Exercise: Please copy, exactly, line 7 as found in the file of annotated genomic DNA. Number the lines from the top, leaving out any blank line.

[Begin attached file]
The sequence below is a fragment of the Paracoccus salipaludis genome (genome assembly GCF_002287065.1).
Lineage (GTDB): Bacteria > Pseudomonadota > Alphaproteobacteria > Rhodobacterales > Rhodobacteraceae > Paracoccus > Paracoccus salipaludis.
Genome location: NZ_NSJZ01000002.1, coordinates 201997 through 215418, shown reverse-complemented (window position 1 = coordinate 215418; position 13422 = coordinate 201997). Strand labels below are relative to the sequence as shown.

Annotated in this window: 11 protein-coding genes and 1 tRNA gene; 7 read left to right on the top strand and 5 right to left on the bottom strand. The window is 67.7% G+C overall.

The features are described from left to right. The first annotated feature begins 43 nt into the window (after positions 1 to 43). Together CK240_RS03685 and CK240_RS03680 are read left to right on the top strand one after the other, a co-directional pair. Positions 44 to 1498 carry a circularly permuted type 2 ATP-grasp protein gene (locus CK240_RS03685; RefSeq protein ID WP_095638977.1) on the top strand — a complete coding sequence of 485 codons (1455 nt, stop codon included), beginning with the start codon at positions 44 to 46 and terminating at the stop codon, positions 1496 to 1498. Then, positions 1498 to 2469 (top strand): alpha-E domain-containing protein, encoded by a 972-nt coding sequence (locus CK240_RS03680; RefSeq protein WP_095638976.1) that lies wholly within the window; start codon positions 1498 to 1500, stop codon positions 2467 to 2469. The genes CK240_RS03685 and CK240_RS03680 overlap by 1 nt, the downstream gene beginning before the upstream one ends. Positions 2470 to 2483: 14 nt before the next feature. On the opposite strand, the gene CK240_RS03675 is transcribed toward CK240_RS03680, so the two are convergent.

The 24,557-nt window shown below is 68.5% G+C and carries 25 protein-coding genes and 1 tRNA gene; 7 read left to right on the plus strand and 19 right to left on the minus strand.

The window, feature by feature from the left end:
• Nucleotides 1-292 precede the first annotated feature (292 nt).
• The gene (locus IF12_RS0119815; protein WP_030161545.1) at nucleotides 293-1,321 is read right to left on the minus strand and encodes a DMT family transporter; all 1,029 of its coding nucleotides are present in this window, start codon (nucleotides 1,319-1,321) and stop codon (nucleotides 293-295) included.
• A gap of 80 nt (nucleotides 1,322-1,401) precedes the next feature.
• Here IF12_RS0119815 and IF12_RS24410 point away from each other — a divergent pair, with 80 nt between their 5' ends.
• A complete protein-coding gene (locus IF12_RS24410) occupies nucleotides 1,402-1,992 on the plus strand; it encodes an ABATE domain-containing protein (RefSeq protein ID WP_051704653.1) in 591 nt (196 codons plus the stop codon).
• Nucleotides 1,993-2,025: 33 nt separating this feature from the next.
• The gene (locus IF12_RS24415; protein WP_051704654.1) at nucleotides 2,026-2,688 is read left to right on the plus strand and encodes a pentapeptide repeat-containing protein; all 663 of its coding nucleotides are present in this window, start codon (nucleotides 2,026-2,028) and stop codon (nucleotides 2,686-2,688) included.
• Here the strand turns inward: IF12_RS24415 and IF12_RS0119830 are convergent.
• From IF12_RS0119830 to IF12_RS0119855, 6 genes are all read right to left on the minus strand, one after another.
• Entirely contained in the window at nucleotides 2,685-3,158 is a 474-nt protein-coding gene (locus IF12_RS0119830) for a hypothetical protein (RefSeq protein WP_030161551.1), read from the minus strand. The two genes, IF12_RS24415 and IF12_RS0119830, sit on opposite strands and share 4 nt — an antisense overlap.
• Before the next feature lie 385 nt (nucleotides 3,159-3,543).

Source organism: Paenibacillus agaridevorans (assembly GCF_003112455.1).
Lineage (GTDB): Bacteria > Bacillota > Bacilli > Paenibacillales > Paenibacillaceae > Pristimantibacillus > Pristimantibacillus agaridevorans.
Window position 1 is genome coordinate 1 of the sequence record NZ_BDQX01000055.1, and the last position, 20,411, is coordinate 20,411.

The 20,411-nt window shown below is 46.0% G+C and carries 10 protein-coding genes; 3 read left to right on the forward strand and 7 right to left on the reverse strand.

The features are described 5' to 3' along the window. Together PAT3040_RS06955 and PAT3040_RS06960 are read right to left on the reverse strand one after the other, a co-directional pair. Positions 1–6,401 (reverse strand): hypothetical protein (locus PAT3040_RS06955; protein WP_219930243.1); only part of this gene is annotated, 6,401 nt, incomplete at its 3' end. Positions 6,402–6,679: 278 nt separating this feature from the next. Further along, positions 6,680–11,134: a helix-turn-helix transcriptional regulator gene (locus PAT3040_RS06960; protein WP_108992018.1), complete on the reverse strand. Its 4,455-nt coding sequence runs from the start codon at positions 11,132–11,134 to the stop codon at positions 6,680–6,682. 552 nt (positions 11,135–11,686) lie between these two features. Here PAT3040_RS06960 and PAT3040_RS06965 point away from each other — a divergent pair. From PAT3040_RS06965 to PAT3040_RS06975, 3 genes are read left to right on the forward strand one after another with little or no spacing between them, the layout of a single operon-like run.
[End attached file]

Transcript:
The window, feature by feature from the left end: